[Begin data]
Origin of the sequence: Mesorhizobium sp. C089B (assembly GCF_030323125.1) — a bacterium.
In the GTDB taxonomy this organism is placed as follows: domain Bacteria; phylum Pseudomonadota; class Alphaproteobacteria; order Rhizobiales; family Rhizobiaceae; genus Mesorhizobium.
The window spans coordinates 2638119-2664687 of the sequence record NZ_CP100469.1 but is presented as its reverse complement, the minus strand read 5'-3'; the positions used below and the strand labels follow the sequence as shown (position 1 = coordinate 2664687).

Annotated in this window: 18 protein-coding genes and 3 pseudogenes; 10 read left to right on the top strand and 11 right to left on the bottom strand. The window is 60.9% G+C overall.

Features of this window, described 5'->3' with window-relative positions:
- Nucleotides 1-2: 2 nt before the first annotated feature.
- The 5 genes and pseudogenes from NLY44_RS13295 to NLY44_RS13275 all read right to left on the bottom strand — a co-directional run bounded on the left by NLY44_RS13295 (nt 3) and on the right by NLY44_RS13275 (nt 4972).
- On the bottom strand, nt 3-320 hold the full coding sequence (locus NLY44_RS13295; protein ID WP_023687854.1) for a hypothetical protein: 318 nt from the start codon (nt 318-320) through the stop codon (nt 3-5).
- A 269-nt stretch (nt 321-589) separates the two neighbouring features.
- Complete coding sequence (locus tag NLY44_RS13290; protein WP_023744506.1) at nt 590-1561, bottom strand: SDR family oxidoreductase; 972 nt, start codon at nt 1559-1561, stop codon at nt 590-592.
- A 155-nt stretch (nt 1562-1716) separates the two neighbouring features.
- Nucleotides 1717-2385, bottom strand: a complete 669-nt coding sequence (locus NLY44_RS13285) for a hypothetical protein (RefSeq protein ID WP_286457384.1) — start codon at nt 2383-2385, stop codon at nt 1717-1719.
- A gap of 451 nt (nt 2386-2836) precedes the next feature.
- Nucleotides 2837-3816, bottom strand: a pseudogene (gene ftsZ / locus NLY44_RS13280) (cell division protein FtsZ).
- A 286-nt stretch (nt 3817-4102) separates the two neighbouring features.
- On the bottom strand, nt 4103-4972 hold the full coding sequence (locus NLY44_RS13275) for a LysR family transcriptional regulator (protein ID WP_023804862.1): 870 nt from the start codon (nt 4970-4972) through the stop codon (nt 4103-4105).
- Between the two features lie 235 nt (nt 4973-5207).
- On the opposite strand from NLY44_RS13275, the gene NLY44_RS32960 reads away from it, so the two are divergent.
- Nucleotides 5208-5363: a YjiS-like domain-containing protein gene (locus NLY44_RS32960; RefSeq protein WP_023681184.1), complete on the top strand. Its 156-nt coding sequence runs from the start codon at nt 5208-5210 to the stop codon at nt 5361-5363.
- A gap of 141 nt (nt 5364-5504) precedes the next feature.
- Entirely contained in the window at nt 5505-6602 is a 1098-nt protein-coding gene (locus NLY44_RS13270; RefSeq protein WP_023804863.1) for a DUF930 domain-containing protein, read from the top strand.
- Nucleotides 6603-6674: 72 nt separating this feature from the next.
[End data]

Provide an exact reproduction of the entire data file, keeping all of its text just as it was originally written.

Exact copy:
Origin of the sequence: Mesorhizobium sp. C089B (assembly GCF_030323125.1) — a bacterium.
In the GTDB taxonomy this organism is placed as follows: domain Bacteria; phylum Pseudomonadota; class Alphaproteobacteria; order Rhizobiales; family Rhizobiaceae; genus Mesorhizobium.
The window spans coordinates 2638119-2664687 of the sequence record NZ_CP100469.1 but is presented as its reverse complement, the minus strand read 5'-3'; the positions used below and the strand labels follow the sequence as shown (position 1 = coordinate 2664687).

Annotated in this window: 18 protein-coding genes and 3 pseudogenes; 10 read left to right on the top strand and 11 right to left on the bottom strand. The window is 60.9% G+C overall.

Features of this window, described 5'->3' with window-relative positions:
- Nucleotides 1-2: 2 nt before the first annotated feature.
- The 5 genes and pseudogenes from NLY44_RS13295 to NLY44_RS13275 all read right to left on the bottom strand — a co-directional run bounded on the left by NLY44_RS13295 (nt 3) and on the right by NLY44_RS13275 (nt 4972).
- On the bottom strand, nt 3-320 hold the full coding sequence (locus NLY44_RS13295; protein ID WP_023687854.1) for a hypothetical protein: 318 nt from the start codon (nt 318-320) through the stop codon (nt 3-5).
- A 269-nt stretch (nt 321-589) separates the two neighbouring features.
- Complete coding sequence (locus tag NLY44_RS13290; protein WP_023744506.1) at nt 590-1561, bottom strand: SDR family oxidoreductase; 972 nt, start codon at nt 1559-1561, stop codon at nt 590-592.
- A 155-nt stretch (nt 1562-1716) separates the two neighbouring features.
- Nucleotides 1717-2385, bottom strand: a complete 669-nt coding sequence (locus NLY44_RS13285) for a hypothetical protein (RefSeq protein ID WP_286457384.1) — start codon at nt 2383-2385, stop codon at nt 1717-1719.
- A gap of 451 nt (nt 2386-2836) precedes the next feature.
- Nucleotides 2837-3816, bottom strand: a pseudogene (gene ftsZ / locus NLY44_RS13280) (cell division protein FtsZ).
- A 286-nt stretch (nt 3817-4102) separates the two neighbouring features.
- On the bottom strand, nt 4103-4972 hold the full coding sequence (locus NLY44_RS13275) for a LysR family transcriptional regulator (protein ID WP_023804862.1): 870 nt from the start codon (nt 4970-4972) through the stop codon (nt 4103-4105).
- Between the two features lie 235 nt (nt 4973-5207).
- On the opposite strand from NLY44_RS13275, the gene NLY44_RS32960 reads away from it, so the two are divergent.
- Nucleotides 5208-5363: a YjiS-like domain-containing protein gene (locus NLY44_RS32960; RefSeq protein WP_023681184.1), complete on the top strand. Its 156-nt coding sequence runs from the start codon at nt 5208-5210 to the stop codon at nt 5361-5363.
- A gap of 141 nt (nt 5364-5504) precedes the next feature.
- Entirely contained in the window at nt 5505-6602 is a 1098-nt protein-coding gene (locus NLY44_RS13270; RefSeq protein WP_023804863.1) for a DUF930 domain-containing protein, read from the top strand.
- Nucleotides 6603-6674: 72 nt separating this feature from the next.